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New plan for the Great Plains: Bring back the Pleistocene

August 18, 2005View for printing

Elephants roaming North Dakota? Free-range camels and lions a couple hours' drive from Denver or Oklahoma City?

That's the vision behind a new call to "re-wild" parts of North America's Great Plains. Since people are leaving the region's rural areas, the logic goes, why not create large ecological reserves with animals that are kin to the mammoths, mastodons, and cheetahs that roamed the region 13,000 years ago?

The approach echoes other proposals and projects to restore habitat in the Great Plains - with a twist. It would use the Pleistocene fossil record as a rough guide for restoration, rather than the historical record from Europeans' first contact. It might also provide a haven for large animals that are struggling to survive in their home habitats in Africa and Asia.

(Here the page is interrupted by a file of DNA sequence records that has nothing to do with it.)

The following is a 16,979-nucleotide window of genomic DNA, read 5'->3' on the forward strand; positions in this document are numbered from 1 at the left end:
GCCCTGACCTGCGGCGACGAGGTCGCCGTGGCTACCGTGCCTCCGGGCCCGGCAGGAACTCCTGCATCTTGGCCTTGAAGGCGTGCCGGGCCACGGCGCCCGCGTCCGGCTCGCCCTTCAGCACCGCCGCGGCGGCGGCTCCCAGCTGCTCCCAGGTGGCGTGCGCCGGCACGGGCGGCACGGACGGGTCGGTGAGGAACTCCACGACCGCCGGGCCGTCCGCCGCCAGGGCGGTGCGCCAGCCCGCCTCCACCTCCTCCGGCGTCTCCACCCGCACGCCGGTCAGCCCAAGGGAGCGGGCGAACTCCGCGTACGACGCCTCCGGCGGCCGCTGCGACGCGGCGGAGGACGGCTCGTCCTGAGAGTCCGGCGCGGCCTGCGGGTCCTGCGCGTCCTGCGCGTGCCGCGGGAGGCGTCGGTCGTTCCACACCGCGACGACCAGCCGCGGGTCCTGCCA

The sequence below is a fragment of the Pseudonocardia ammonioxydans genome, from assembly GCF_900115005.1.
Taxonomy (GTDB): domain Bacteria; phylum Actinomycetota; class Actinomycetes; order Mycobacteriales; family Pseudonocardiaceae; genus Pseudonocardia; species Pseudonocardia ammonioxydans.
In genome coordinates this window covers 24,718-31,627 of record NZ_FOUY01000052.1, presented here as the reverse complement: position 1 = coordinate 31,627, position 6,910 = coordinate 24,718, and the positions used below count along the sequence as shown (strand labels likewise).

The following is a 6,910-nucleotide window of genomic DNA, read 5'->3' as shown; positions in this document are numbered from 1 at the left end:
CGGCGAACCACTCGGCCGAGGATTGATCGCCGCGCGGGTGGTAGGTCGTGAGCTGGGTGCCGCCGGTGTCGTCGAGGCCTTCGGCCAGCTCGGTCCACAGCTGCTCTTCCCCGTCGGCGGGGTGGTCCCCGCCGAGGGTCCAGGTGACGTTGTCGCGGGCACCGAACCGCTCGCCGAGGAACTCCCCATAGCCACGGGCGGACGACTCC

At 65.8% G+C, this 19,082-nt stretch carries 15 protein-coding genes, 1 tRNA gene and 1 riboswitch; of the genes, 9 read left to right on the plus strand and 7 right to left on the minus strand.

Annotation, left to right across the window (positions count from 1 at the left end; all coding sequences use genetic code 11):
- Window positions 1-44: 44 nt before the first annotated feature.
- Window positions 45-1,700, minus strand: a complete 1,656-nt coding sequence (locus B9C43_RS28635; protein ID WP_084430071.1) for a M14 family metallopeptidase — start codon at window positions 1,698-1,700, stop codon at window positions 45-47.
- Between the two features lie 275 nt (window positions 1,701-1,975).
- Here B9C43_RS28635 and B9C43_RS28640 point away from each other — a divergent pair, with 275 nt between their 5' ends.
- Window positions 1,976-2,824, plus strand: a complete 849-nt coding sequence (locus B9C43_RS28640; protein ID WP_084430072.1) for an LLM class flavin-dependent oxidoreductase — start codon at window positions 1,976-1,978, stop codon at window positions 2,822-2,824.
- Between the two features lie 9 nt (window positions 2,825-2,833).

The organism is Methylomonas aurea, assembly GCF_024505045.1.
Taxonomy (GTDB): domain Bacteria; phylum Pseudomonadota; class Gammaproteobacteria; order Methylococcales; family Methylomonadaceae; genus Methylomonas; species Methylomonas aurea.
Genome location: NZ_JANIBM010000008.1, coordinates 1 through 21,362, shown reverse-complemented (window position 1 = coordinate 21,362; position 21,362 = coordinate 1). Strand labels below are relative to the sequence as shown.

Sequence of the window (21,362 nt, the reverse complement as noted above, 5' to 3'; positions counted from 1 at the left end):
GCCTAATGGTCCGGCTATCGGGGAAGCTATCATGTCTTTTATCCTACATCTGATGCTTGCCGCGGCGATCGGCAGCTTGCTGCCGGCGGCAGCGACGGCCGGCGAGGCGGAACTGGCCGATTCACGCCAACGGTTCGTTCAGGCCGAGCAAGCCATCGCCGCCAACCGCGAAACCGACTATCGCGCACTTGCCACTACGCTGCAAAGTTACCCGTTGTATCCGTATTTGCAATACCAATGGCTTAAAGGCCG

Researchers summarized their proposal in today's edition of Nature. Some call it "Pleistocene Park."

While many researchers consider the proposal "pie in the sky," other scientists see it as a bold vision. But behind it lies an important dynamic. Some specialists believe they're losing the battle to save many large animals from eventual extinction.

By Peter N. Spotts | Staff writer of The Christian Science Monitor

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